20130816133014151

Secure connectivity of wireless
sensor networks
University of Bristol
Joint work with Santhana Krishnan and
D. Manjunath
Problem statement
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N nodes uniformly distributed on unit square
Pool of P cryptographic keys
Each node is assigned K keys at random
Two nodes can communicate if they are within
distance r of each other and share a key
Q: For what values of N, K, P and r is the
communication graph fully connected?
Background: Random key graphs
Eschenauer and Gligor (2002): Key distribution
scheme for wireless sensor networks
Yagan and Makowski (2012): Analysis of the full
visibility case
Theorem: Suppose P=(N). Let K2/P = (log N+N)/N
Then, P(connected)  1 if N  +
and P(connected)  0 if N  
Heuristic explanation
• Probability of an edge between two nodes is
approximately K2/P
• Mean degree of a node is approximately
NK2/P = log N + N
• Edges are not independent but, if they were:
– key graph would be an Erdos-Renyi random graph
– has connectivity threshold at mean node degree
of log N
Background: Random geometric
graphs
• N nodes uniformly distributed on unit square
• Edge probability g(x/rN) for node pairs at
distance x from each other
• Boolean model: g(x) = 1(x<1)
Penrose: Let NrN2 = log N + N
P(connected) 1 if N, and 0 if N
Generalisations
• Mao and Anderson:
– Similar model but with Poisson process of nodes
on infinite plane.
– Same scaling of rN
– Under suitable conditions on g, show a threshold
between having isolated nodes in unit square, and
no components of finite order in unit square
Results for geometric key graphs
• Mean node degree  r2K2/P
• If r2K2/P = log N + c, then
P(graph is disconnected) > ec/4
• If r2K2/P = c log N and c>1, then
P(graph is connected) 1
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Upper bound on connection
probability
• Graph is disconnected if there is an isolated
node
P(node j is isolated)  (1r2K2/P)N
 exp( r2NK2/P)  ec/N
• Bonferroni inequality:
P(there is an isolated node) ≥
i P(i is isolated)  i<j P(i and j are isolated)
Isolation of pairs of nodes
Lower bound on connection
probability
• Approach for ER graphs
– Compute probability that there is a connected
component of m nodes isolated from other nm
– Take union bound over all ways of choosing m
nodes out of n, and over all m between 1 and n/2
Approach for geometric key graphs
• Tesselate unit square with overlapping
squares of side r/2
Approach for geometric key graphs
• Are there disconnected components of
different sizes in the unit square?
• Are there “locally” disconnected components
of different sizes within the small squares of
side r/2, considering only nodes within that
square?
Big picture of proof
• There are no small – size O(1) – components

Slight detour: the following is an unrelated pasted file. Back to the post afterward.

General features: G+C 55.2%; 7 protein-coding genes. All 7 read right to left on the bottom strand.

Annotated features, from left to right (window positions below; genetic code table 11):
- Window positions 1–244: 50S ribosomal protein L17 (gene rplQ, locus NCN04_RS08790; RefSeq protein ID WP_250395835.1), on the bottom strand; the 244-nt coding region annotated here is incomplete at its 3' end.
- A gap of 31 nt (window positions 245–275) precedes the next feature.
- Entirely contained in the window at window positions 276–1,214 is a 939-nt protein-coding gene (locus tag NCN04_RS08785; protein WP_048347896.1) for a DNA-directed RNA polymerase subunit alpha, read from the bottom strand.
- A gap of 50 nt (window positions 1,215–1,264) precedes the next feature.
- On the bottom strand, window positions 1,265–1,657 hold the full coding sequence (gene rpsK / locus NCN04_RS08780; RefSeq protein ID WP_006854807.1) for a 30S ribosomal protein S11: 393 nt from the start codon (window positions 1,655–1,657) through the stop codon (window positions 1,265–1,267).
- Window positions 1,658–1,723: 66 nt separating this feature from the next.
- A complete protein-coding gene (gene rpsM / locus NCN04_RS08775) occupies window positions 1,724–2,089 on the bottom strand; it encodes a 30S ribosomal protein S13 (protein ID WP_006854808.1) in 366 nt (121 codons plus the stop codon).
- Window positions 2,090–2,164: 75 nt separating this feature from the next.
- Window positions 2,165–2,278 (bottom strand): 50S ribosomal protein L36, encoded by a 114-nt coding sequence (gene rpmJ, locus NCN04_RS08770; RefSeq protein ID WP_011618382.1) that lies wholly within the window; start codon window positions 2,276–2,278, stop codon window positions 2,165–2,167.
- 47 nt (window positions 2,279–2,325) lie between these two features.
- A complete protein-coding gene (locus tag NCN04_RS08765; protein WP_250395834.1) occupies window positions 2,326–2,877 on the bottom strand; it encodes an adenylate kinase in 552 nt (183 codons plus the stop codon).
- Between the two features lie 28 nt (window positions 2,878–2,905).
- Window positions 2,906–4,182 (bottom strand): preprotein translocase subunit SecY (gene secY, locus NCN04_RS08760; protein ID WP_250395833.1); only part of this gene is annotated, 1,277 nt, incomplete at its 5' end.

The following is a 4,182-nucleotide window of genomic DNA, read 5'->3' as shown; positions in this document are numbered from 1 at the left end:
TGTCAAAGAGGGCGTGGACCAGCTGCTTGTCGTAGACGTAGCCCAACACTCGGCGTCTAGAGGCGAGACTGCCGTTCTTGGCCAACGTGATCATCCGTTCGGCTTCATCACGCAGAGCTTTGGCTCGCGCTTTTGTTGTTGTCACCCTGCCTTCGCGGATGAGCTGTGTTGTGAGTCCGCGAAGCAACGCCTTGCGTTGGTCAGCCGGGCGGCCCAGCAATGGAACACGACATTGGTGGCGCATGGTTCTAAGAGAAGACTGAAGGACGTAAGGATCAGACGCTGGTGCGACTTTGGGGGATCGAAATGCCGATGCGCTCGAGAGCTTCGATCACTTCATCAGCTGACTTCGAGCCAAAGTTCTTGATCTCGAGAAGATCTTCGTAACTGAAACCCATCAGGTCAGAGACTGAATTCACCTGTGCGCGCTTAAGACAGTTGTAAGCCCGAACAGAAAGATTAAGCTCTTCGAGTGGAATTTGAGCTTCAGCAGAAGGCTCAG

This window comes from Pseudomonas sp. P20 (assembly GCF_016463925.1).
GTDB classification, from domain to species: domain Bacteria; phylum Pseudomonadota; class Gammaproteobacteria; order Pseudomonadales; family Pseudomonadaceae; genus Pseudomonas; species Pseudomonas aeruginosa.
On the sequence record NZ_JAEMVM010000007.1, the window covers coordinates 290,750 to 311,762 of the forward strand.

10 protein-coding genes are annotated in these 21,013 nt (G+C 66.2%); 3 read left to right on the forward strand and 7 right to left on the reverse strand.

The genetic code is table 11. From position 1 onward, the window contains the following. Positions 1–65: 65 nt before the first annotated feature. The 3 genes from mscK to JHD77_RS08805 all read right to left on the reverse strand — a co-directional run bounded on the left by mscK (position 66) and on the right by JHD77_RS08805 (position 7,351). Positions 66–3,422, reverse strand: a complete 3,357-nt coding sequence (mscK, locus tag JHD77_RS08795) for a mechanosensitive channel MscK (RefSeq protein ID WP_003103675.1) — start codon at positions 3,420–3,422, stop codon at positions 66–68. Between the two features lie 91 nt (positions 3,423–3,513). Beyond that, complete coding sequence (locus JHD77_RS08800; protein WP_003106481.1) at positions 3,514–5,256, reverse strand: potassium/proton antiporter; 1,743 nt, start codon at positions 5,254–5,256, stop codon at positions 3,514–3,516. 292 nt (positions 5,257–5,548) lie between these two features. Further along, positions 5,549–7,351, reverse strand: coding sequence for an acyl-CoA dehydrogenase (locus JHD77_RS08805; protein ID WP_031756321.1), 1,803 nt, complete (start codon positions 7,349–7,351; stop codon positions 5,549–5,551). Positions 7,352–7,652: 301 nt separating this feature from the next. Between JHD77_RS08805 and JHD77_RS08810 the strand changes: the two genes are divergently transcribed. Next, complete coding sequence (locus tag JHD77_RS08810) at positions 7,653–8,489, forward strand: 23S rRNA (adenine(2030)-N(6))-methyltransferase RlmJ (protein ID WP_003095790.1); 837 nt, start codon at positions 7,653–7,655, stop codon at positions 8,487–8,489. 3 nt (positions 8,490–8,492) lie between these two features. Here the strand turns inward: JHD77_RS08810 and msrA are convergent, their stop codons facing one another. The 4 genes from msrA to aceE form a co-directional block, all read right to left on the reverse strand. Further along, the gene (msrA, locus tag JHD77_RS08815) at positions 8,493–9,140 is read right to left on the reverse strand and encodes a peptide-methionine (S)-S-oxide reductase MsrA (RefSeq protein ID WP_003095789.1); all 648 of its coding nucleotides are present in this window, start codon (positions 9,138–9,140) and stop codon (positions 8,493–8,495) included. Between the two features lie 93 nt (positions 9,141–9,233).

in the unit square disconnected from rest
• There are no large – size > 6 – locally
disconnected components in any small square
• Can also bound the number of nodes in small
components within a small square : very few
of them
• So how might the graph be disconnected?
Notation
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N: number of nodes in unit square
r: communication radius of a node
P: size of key pool
K: number of keys assigned to each node
n=r2N: expected number of nodes within
communication range
• p=K2/P: approximate probability that two
nodes share a key
Assumptions
• N,K,P,
K2/P0
• nK2/P  c log N for some c>1
• K > 2 log N
• Corollary:
– Number of nodes in each small square is (log N)
– concentrates near its mean value of n/(2)
– uniformly over all squares
Within a small square
• n/(2) nodes, full visibility
• Mean degree is nK2/(2P) = c/(2) log N
• Even if edges were independent, expect to see
local components of size up to 2, somewhere
in the unit square
Show there are no bigger components, taking
edge dependence into account
Within a small square
• Say there is a connected component of size m
isolated from the rest
• Say these m nodes have mKj keys between
them
• Then
– j ≥ m 1
– None of the other nm nodes in the square has
one of these mKj keys
Number of keys among m nodes
• Assign K distinct keys to first node
• Assign subsequent keys randomly with
replacement
• P(collision at (i+1)th step)  i/P, independent
of the past
• P(j collisions)  P(≥j collisions)  ?
Collision probability bounds
• X1, X2, … , Xn independent Bernoulli random
variables
• Xi ~ Bern(pi)
• Y = X1+…+Xn
• Z is Poisson with the same mean as Y
• Hoeffding (1956): Z dominates Y in the convex
stochastic order
Within the big square
• Say nodes 1,2,…,m form a connected
component isolated from the rest. Then
– for some permutation of 1,2,…,m there is an edge
between each node and the next
– they hold mKj keys between them, for some j
– there is no edge between the remaining Nm
nodes and these m
Putting the pieces together
• Most nodes belong to a giant component
• Each small square may contain some nodes
that are locally isolated or within small
components
• These must either be connected to the giant
component in a neighbouring cell, or to
another small component
• Latter is unlikely, doesn’t percolate